Although he hasn't practiced law in over 30 years, newly minted vice presidential nominee Joe Biden remains a favorite son in the legal community.
Like all potential VPs, Joe Biden was thoroughly vetted by the Obama campaign, his relationships to lobbyists carefully analyzed. The Am Law Daily did some of its own vetting of the new nominee and the extensive legal ties that bind the Bidens. Older son Beau, 39, followed his father into politics, and is currently the attorney general of Delaware. Younger son Hunter is a partner at Oldaker, Biden & Belair, a Washington law and lobbying firm. Hunter stepped down from the firm's lobbying affiliate in 2006 in keeping with a Senate ethics bill requirement. His firm was retained as legal counsel to the Biden campaign and paid more than $57,000 this year.
The senator has long-standing relationships with law firms that donated to his congressional races and his two bids for the White House. Top contributors for his recent run were the Law Office of Peter Angelos in Baltimore, Md., which donated $156,250; SimmonsCooper in East Alton, Ill., contributed $146,600; Pachulski Stang Ziehl & Jones in Wilmington, Del., gave $145,625; and Young Conaway Stargatt & Taylor in Wilmington gave $127,979.
Many of those firms have handled asbestos and bankruptcy cases, issues Biden has weighed in on from his seat on the judicial committee. Biden was a critic of the failed Fairness in Asbestos Injury Resolution (FAIR) Act of 2005, which would have trimmed returns on future litigation and hurt firms like SimmonsCooper, a billion-dollar asbestos practice which used son Beau's former law firm, Bifferato, Gentilotti, Biden & Balick (now Bifferato Gentilotti), as local counsel to file asbestos suits in Delaware. Angelos' firm also represents asbestos clients, and Stargatt & Taylor has handled mass tort asbestos cases, representing court-appointed advocates for unknown future claimants -- individuals representing people who have been exposed to asbestos but have not yet become sick. On the other side of the asbestos issue, Pachulski Stang, a bankruptcy boutique, counsels companies that filed for Chapter 11 after being hit with a multitude of asbestos claims. A firm partner tells The Am Law Daily their support for Biden had little to do with his views on legal issues and more to do with his popularity in Delaware.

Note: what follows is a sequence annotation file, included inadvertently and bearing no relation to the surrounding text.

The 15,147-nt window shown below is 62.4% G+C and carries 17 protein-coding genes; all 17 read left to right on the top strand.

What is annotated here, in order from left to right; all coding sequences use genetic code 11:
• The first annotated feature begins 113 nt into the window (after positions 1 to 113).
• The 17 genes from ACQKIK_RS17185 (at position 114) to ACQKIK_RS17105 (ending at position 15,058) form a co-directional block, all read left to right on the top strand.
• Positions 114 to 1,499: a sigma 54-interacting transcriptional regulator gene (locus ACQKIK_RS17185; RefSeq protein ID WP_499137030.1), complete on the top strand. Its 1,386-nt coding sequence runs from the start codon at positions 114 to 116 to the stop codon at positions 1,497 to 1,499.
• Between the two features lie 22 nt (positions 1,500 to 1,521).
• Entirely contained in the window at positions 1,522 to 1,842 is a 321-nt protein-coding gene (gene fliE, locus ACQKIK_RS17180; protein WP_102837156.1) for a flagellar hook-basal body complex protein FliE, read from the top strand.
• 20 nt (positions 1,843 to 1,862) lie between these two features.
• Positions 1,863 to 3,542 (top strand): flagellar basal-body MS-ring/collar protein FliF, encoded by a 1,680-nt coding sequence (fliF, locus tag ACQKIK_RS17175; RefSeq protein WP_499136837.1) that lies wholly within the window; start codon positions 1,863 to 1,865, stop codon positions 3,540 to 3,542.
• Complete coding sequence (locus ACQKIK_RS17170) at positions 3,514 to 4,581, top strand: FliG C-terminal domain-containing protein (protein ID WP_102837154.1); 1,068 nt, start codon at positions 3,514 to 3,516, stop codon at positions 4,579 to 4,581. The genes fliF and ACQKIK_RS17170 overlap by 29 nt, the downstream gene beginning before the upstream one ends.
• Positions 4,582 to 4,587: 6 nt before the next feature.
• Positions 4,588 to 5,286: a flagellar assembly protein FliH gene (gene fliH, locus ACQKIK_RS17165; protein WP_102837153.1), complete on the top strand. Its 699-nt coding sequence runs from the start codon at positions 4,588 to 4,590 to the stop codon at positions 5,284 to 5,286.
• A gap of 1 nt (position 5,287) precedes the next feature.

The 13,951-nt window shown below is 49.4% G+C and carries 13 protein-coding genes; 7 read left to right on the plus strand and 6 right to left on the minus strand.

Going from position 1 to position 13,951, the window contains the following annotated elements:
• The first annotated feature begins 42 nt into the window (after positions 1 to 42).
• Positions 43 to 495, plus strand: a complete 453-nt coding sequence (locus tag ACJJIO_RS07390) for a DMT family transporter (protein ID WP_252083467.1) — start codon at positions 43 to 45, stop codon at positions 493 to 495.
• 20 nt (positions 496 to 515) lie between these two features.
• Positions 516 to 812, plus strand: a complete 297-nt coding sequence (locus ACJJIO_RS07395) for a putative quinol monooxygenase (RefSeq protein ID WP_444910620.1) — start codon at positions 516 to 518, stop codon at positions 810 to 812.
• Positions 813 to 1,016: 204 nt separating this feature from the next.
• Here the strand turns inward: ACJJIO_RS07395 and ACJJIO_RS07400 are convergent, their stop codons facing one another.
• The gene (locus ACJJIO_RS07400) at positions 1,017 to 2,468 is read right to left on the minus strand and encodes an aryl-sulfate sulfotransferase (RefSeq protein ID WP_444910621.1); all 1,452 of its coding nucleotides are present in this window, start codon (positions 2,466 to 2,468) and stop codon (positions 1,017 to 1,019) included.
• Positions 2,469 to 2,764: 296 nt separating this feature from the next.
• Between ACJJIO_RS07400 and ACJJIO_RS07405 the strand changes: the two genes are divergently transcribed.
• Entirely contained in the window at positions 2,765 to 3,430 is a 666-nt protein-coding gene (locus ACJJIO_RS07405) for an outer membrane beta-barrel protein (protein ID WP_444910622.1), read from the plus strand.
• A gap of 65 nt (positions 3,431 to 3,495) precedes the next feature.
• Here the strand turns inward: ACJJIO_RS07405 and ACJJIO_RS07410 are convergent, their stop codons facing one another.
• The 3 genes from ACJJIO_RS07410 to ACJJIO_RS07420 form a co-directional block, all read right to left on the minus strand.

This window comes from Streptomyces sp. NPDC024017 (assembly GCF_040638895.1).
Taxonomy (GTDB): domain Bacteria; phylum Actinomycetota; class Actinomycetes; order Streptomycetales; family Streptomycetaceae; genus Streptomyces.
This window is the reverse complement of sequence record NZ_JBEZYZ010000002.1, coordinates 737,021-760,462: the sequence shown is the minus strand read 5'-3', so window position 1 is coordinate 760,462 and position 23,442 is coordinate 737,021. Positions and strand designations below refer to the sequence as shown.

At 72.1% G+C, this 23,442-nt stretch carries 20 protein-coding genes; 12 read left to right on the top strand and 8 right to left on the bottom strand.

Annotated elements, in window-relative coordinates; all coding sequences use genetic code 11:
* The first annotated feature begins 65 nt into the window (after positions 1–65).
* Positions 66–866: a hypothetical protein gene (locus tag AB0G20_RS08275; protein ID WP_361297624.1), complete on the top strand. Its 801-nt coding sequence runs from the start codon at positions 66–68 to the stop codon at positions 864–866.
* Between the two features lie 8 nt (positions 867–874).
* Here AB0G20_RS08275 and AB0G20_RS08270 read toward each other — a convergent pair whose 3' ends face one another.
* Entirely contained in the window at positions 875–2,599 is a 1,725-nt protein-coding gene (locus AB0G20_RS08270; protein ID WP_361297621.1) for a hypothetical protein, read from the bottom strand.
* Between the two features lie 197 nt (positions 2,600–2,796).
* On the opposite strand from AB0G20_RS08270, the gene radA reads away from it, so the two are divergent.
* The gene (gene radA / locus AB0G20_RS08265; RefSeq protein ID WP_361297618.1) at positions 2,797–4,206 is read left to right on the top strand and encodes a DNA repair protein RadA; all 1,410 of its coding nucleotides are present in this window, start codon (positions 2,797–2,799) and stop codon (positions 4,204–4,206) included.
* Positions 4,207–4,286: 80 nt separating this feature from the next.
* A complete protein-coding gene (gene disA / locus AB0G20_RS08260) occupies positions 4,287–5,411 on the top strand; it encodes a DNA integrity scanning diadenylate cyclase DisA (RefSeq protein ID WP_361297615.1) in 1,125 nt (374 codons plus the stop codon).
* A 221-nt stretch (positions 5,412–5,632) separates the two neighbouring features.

One of Biden's most controversial legal donors was Richard Scruggs, the Oxford, Miss., asbestos and tobacco plaintiffs attorney who was convicted of trying to bribe a federal judge. Scruggs, his family and his associates Timothy Balducci and Stephen Patterson (the two have pleaded guilty to bribery charges) gave $11,500 to Biden this year. (The Scruggs family also donated to Sen. John McCain's campaign.) In July, Biden's campaign cleaned house and donated the money to charity.
But the Biden campaign looked to family connections to dispose of the tainted funds, handing the money over to the National Prostate Cancer Coalition -- where son Hunter sits on the board of directors.
CORRECTION: An earlier version of this story said Timothy Balducci and Stephen Patterson are in prison. The two have plead guilty to bribery charges but have not yet been sentenced.